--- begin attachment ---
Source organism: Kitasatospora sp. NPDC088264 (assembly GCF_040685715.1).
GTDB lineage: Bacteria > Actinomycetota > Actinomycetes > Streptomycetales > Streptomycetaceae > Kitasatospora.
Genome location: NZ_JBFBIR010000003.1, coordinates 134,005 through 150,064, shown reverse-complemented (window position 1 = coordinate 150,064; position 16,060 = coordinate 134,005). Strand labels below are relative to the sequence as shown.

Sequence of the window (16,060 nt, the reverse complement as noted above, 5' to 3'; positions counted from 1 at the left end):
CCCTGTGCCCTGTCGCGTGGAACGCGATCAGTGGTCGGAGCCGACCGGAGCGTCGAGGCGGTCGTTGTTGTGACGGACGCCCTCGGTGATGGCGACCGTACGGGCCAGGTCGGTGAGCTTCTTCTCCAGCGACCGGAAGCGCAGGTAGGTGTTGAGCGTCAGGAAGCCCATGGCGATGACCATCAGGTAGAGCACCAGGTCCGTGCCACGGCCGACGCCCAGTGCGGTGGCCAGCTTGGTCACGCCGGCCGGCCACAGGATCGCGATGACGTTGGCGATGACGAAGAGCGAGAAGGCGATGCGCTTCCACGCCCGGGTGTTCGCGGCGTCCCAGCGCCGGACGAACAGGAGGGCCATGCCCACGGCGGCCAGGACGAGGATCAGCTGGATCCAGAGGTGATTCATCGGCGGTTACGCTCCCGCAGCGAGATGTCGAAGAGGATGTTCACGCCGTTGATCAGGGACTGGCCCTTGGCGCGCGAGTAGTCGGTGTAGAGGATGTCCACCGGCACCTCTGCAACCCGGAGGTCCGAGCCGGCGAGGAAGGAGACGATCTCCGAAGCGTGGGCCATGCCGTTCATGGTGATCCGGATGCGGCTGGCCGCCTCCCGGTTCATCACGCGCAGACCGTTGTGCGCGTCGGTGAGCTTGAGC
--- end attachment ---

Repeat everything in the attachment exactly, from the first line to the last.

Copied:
Source organism: Kitasatospora sp. NPDC088264 (assembly GCF_040685715.1).
GTDB lineage: Bacteria > Actinomycetota > Actinomycetes > Streptomycetales > Streptomycetaceae > Kitasatospora.
Genome location: NZ_JBFBIR010000003.1, coordinates 134,005 through 150,064, shown reverse-complemented (window position 1 = coordinate 150,064; position 16,060 = coordinate 134,005). Strand labels below are relative to the sequence as shown.

Sequence of the window (16,060 nt, the reverse complement as noted above, 5' to 3'; positions counted from 1 at the left end):
CCCTGTGCCCTGTCGCGTGGAACGCGATCAGTGGTCGGAGCCGACCGGAGCGTCGAGGCGGTCGTTGTTGTGACGGACGCCCTCGGTGATGGCGACCGTACGGGCCAGGTCGGTGAGCTTCTTCTCCAGCGACCGGAAGCGCAGGTAGGTGTTGAGCGTCAGGAAGCCCATGGCGATGACCATCAGGTAGAGCACCAGGTCCGTGCCACGGCCGACGCCCAGTGCGGTGGCCAGCTTGGTCACGCCGGCCGGCCACAGGATCGCGATGACGTTGGCGATGACGAAGAGCGAGAAGGCGATGCGCTTCCACGCCCGGGTGTTCGCGGCGTCCCAGCGCCGGACGAACAGGAGGGCCATGCCCACGGCGGCCAGGACGAGGATCAGCTGGATCCAGAGGTGATTCATCGGCGGTTACGCTCCCGCAGCGAGATGTCGAAGAGGATGTTCACGCCGTTGATCAGGGACTGGCCCTTGGCGCGCGAGTAGTCGGTGTAGAGGATGTCCACCGGCACCTCTGCAACCCGGAGGTCCGAGCCGGCGAGGAAGGAGACGATCTCCGAAGCGTGGGCCATGCCGTTCATGGTGATCCGGATGCGGCTGGCCGCCTCCCGGTTCATCACGCGCAGACCGTTGTGCGCGTCGGTGAGCTTGAGC